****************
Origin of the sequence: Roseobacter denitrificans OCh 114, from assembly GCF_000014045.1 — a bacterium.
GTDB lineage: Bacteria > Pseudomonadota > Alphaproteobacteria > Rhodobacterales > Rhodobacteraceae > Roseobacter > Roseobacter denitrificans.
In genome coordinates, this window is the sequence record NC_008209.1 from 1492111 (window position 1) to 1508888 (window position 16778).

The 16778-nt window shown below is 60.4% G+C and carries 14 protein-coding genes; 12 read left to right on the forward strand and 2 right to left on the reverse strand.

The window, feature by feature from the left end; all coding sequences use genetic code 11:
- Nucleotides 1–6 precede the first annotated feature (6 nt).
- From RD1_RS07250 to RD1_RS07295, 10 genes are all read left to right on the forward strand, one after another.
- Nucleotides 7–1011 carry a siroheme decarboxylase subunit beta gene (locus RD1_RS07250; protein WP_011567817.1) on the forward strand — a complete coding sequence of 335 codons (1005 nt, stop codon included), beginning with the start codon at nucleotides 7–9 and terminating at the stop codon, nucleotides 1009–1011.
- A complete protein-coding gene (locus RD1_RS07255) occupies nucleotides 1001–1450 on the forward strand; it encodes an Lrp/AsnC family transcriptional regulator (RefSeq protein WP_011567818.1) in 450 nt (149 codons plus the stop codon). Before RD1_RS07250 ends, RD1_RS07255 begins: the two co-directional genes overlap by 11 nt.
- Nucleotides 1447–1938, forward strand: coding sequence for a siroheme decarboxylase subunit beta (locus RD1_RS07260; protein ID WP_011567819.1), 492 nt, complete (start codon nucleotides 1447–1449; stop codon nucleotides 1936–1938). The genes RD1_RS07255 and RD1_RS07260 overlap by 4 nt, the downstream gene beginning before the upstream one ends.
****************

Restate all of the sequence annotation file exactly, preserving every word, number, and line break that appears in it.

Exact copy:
Origin of the sequence: Roseobacter denitrificans OCh 114, from assembly GCF_000014045.1 — a bacterium.
GTDB lineage: Bacteria > Pseudomonadota > Alphaproteobacteria > Rhodobacterales > Rhodobacteraceae > Roseobacter > Roseobacter denitrificans.
In genome coordinates, this window is the sequence record NC_008209.1 from 1492111 (window position 1) to 1508888 (window position 16778).

The 16778-nt window shown below is 60.4% G+C and carries 14 protein-coding genes; 12 read left to right on the forward strand and 2 right to left on the reverse strand.

The window, feature by feature from the left end; all coding sequences use genetic code 11:
- Nucleotides 1–6 precede the first annotated feature (6 nt).
- From RD1_RS07250 to RD1_RS07295, 10 genes are all read left to right on the forward strand, one after another.
- Nucleotides 7–1011 carry a siroheme decarboxylase subunit beta gene (locus RD1_RS07250; protein WP_011567817.1) on the forward strand — a complete coding sequence of 335 codons (1005 nt, stop codon included), beginning with the start codon at nucleotides 7–9 and terminating at the stop codon, nucleotides 1009–1011.
- A complete protein-coding gene (locus RD1_RS07255) occupies nucleotides 1001–1450 on the forward strand; it encodes an Lrp/AsnC family transcriptional regulator (RefSeq protein WP_011567818.1) in 450 nt (149 codons plus the stop codon). Before RD1_RS07250 ends, RD1_RS07255 begins: the two co-directional genes overlap by 11 nt.
- Nucleotides 1447–1938, forward strand: coding sequence for a siroheme decarboxylase subunit beta (locus RD1_RS07260; protein ID WP_011567819.1), 492 nt, complete (start codon nucleotides 1447–1449; stop codon nucleotides 1936–1938). The genes RD1_RS07255 and RD1_RS07260 overlap by 4 nt, the downstream gene beginning before the upstream one ends.